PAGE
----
The possible pit falls of Waterstones decision to link up with Amazon and sell Kindle devices in-store have cropped up again, most especially in this blog post over on the Telegraph by Mic Wright:
Unless the customer buys e-books on the company’s own in-store WiFi network, Waterstones gets no cut of future sales. Effectively, the book chain is shepherding customers over to Amazon. The sheer convenience of being able to shop for new titles directly from their Kindle means most of them are unlikely to darken the doors of a real-world bookshop very often in the future.
While many people are still wedded to the experience of reading a traditional book, customers seduced by the Kindle tend to stick with it. Russ Grandinetti, the Amazon vice-president who heads up its Kindle efforts, told the author Peter Nowak earlier this year: “Customers buy three to four times as many books after they buy the Kindle device.” If that’s true, and the Kindle makes for more engaged readers, Waterstones is actively going to be losing valuable customers.
It is true that the deal presents challenges for Waterstones but as I wrote a little while ago I wrote:
Alternatively it could be very seen as a sensible decision. It relieves Waterstones of the burden of competing with Amazon on more fronts and crucially reduces the need for a huge capital outlay on technology R&D (the kind B&N has committed itself to). It also enables the management to concentrate on making the stores profitable and on selling print books (still the company’s core product). It makes the decision about selling Amazon’s print books easier (I would think that’s a big one for authors). It probably presents more opportunities than it closes off for Waterstones in other words.
If I was to think of one single reason for the move being a good though I would say it is this, it allows Waterstones to stand still and observe for a little longer. The value of inaction is often underestimated and right now when the ebook retail and distribution space is changing rapidly and requires such a huge investment, this move brings revenue, options but most crucially of all, time to just see what happens while rebuilding the core bookselling business.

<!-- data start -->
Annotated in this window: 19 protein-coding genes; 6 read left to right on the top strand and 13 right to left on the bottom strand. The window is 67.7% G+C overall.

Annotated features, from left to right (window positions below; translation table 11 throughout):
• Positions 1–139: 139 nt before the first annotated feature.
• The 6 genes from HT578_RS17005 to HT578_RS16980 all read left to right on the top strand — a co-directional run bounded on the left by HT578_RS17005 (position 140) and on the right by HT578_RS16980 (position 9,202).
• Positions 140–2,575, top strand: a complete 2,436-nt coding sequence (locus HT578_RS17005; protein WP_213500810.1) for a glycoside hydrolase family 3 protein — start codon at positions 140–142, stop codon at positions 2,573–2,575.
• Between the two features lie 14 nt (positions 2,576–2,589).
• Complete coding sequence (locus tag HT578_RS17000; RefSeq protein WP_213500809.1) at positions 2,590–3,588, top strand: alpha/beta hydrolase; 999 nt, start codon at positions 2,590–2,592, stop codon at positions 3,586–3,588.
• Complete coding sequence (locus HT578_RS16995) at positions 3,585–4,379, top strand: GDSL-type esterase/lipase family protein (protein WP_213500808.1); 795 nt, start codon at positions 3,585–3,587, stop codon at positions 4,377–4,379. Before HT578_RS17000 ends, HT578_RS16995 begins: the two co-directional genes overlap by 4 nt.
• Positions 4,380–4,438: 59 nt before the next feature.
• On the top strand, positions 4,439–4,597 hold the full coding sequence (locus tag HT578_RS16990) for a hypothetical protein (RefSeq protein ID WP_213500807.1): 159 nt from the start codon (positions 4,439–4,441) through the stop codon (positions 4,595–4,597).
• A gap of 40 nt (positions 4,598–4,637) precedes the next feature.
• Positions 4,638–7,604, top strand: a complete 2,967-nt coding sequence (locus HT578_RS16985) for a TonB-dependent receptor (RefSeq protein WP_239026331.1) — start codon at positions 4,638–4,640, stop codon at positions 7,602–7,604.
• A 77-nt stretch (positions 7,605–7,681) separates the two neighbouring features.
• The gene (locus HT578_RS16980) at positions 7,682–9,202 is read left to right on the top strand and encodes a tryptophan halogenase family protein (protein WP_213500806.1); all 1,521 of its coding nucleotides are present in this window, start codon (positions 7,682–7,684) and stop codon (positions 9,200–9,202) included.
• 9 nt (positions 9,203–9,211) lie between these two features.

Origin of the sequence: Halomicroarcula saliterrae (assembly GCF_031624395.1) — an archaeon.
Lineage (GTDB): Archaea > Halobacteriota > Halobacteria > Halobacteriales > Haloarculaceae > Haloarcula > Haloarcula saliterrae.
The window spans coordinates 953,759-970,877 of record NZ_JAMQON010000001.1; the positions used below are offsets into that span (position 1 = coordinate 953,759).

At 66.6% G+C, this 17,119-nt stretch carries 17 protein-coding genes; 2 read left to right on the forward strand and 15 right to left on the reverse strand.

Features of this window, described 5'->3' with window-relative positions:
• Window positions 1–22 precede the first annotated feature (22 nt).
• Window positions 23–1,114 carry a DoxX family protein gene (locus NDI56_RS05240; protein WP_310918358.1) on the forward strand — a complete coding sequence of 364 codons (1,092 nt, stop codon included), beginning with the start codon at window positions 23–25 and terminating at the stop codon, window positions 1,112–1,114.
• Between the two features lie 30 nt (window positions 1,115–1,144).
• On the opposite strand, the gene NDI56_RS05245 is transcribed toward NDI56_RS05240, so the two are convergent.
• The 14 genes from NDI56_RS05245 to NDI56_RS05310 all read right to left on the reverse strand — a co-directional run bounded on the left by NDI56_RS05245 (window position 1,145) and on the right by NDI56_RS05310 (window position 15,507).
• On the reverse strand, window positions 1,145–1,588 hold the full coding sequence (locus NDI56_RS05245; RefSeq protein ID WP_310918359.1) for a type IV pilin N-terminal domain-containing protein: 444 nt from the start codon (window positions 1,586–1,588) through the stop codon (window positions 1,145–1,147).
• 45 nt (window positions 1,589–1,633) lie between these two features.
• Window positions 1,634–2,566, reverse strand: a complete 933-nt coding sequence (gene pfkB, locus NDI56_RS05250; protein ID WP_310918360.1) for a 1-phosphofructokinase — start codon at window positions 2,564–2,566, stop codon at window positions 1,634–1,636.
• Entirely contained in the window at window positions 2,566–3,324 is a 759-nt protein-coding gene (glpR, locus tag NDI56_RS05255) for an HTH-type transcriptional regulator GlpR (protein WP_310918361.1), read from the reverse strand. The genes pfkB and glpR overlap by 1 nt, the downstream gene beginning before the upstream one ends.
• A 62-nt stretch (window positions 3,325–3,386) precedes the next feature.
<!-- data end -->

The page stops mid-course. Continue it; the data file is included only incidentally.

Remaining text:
The other issue that gets glossed over in the discussion is that Waterstones other potential partners are either currently or would become by way of a partnership, direct competitors in the ebook marketplace. Enabling any one of the major players (or even a smaller scrappy rival) would make the marketplace more difficult for Waterstones.
You might even argue that Waterstones, in choosing Amazon were choosing the partner who already has the most exposure in the market and the one least likely to make a dramatic splash in store. After all, what Waterstones customer hasn’t heard of the Kindle five years after launch? Nook & B&N on the other hand, had they entered the market via Waterstones would have done so as a fresh and potentially big arrival on the scene. They might well have given a more dangerous rival a platform rather than a known entity.
Still the threats are real for Waterstones, they’ll need to make sure they take the painful closure and revamp decisions the chain needs while taking advantage of the fact that they don’t need to compete in the ebook market. They can also watch and wait and plan for the day they DO step back into the market, if they ever do.
If the ebook market does grow to more than 50% of all book sales, then perhaps the best they can hope for is a graceful decline towards a rump of the former chain, but a profitable and sustainable one if they can adapt and change.